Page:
Fitzgerald openly shows his opinion that women generally have low moral qualities, and demonstrates this by the actions and speech illustrated by the three main female characters in the novel; Daisy Buchanan, Jordan Baker, and Myrtle Wilson. His portrayal of them appears to expose a disturbing, misogynistic view of women in the 1920’s. Others would say this is not the case and his approach to how he presents the women has a much deeper meaning therefore implying that Fitzgerald could in fact be a feminist. In my essay I will discuss how I feel that Fitzgerald’s experiences with women are mirrored throughout the novel and undoubtedly display his general ‘underlying hatred’ for the female kind in the Jazz Age through his constant implications of the negative characteristics women possess. Like the central character of The Great Gatsby, Jay Gatsby, Fitzgerald had an intensely romantic imagination; he once called it "a heightened sensitivity to the promises of life."
Women were seen as mortal, yet at the same time they were seducers and manipulators. The novels main idea is about the conflicts that women, who were influenced by the Victorian Age, suffered. Grace’s identity is confusing, as it is made complex by her either trying to protect her innocence or by hiding her guilt. Atwood does an excellent job getting the reader to question this, but her main issue focuses on survival, and how the search for Grace’s true identity is symbolically the search that all women living in a suppressed environment are involved in. This theme is very true to Atwood’s feminist pursuit, which is seen in her other novels as well.
This sets up the binary opposition of male and female, which helps mold the main tenant of Jane’s interpretation of the wallpaper: there is a woman being held back by complexities. It fits into the binary opposition insofar as the woman is held back by her desires and complexities because the man forces her to repress them. Beauvoir explains that women are confronted with binary oppositions as far as what a woman is. (1266) She says that, “if woman is depicted as the Praying Mantis, the Mandrake, the Demon, then it is most confusing to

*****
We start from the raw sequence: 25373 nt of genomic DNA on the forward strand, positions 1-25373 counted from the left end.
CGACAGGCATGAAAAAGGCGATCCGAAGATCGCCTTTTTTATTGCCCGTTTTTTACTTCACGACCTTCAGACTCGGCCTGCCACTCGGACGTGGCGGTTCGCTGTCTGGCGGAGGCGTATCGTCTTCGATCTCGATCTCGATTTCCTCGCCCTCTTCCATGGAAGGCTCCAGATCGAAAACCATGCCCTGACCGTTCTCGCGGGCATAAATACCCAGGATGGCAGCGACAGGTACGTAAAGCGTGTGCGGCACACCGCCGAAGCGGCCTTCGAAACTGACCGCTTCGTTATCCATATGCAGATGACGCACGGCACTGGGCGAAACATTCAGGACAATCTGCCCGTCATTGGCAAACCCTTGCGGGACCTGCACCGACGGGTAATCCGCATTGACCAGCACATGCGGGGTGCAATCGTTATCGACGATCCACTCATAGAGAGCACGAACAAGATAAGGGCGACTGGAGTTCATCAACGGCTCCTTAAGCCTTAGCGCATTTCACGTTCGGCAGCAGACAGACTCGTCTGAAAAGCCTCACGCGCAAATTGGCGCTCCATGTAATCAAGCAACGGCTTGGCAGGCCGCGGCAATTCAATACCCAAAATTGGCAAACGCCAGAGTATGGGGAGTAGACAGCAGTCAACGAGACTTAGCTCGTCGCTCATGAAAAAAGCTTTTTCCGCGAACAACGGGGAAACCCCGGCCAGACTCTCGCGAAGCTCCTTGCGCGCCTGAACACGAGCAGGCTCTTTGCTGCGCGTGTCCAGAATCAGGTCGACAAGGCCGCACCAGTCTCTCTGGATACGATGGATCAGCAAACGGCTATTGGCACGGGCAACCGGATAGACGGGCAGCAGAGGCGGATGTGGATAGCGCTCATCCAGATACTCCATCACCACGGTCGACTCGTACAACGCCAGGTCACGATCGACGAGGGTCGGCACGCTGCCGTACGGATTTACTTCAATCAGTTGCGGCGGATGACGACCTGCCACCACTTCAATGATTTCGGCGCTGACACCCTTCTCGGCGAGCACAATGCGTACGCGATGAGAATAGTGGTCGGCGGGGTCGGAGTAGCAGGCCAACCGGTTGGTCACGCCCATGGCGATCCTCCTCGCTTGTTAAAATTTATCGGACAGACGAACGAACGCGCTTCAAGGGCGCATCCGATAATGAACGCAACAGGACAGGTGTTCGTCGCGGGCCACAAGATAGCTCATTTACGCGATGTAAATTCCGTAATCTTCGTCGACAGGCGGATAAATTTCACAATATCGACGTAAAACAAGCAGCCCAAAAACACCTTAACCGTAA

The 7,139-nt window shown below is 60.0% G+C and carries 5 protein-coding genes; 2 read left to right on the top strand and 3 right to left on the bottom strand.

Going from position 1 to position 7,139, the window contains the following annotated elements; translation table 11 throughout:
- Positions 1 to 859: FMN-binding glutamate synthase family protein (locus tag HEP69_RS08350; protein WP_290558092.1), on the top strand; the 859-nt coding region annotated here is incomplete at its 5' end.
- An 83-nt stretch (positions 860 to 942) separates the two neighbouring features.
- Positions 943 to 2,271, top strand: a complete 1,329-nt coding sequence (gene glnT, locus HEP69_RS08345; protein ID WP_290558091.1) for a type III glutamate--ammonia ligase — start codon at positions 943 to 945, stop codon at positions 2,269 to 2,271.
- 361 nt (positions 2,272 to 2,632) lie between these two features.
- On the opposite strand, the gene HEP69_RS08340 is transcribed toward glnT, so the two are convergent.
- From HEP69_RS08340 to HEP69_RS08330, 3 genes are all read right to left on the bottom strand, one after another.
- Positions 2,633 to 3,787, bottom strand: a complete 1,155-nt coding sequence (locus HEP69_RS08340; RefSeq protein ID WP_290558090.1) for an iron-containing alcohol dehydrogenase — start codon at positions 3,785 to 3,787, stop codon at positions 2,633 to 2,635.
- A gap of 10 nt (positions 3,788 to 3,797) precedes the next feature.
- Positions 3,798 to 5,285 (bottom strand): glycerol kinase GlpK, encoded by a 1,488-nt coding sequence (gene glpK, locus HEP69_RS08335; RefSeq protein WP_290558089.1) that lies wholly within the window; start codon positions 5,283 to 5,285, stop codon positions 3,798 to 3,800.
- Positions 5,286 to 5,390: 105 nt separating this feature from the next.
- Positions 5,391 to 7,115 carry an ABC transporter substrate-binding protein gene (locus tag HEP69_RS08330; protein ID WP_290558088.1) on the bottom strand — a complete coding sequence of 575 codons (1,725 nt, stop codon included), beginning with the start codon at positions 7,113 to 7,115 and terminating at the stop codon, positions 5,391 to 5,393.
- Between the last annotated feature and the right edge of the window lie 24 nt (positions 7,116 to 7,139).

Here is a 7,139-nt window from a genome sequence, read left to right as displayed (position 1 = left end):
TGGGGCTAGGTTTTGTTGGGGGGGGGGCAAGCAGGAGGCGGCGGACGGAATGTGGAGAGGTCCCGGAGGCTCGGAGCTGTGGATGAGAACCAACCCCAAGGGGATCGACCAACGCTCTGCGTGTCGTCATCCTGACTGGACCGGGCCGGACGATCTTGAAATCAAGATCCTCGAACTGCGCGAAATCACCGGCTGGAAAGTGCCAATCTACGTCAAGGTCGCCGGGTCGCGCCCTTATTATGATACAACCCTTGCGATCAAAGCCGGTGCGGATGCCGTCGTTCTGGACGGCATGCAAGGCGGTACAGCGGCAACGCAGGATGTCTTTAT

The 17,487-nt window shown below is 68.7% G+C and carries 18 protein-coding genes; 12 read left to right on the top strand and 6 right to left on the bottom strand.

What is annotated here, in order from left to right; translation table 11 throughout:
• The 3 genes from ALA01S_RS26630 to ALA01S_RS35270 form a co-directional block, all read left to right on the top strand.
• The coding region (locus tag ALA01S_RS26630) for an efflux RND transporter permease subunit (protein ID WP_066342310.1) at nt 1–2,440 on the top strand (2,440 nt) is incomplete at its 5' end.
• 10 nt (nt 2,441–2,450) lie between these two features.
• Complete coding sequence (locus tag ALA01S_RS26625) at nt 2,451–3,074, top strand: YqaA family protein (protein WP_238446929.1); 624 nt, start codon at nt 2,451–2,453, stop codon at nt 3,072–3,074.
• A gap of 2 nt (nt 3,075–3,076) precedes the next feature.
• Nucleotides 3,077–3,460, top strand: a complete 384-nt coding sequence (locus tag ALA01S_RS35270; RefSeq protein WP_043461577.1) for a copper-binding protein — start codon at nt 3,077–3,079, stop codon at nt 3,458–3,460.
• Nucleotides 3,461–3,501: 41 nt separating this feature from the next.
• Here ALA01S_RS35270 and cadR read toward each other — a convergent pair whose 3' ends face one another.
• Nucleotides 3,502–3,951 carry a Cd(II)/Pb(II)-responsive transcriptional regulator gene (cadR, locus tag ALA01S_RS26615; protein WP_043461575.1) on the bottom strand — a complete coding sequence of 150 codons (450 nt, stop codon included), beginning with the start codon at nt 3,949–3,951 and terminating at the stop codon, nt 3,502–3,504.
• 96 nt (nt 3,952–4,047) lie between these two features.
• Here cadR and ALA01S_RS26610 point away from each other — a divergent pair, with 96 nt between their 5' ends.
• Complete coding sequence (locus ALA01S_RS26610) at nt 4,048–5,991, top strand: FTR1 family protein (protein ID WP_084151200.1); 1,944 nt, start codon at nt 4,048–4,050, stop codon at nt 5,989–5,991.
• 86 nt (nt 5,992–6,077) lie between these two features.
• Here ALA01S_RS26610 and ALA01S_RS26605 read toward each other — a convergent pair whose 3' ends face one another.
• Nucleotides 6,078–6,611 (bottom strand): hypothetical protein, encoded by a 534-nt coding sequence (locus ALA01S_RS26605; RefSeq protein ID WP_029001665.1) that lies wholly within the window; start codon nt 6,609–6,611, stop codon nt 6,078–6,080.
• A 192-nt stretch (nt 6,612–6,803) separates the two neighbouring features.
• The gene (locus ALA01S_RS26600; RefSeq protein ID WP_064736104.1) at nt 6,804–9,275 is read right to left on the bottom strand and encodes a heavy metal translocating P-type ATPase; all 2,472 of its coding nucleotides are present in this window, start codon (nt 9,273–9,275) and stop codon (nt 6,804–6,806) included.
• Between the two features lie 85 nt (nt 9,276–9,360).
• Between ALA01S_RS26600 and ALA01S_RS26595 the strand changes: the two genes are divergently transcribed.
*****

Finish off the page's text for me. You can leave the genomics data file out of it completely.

As a critic, Atwood cautions to raise self – awareness therefore blocks the path which leads to totalitarian regime. The novel can certainly be interpreted as a caution about the consequences of continuous oppression of women and extreme gender inequity. The propagandist “Offred” is in the role of a handmaid under the new established regime. Her name is a patronymic which comprises the possessive preposition “of” and is followed by the name of her Commander. This shows she is an object labelled after and owned by her commander.
However, Desdemona is also depicted as aggressive and opposing to Shakespeare’s context through Othello’s story. Othello explains that Desdemona has “with a greedy ear, devour[ed] up [his] discourse.” This metaphorical characteristic of Desdemona challenges cultural assumptions about women in Shakespeare’s context. When Desdemona speaks for herself, in a very assertive and intellectual manner she states, “I did love the Moor to live with him”. This statement expands on Desdemona’s sexual nature. Shakespeare has challenged his own context in this scene, providing an opportunity for Orson Wells to also develop a controversial Desdemona – appropriate to his own context.
For women and children to speak and defend themselves in Victorian society was not natural. They would be looked down upon and instantly labeled ‘mad’. As readers, we witness this in Jane Eyre when Jane’s character is ‘thrust upon’ a stool and compared to a ‘mad cat’ after speaking out and defending herself. This suggests that it was definitely shocking and strange for females to be assertive and have their voices heard. Despite this, Brontë creates Jane as a rebellious and passionate character who refuses to be labeled ‘mad’ stands up for herself.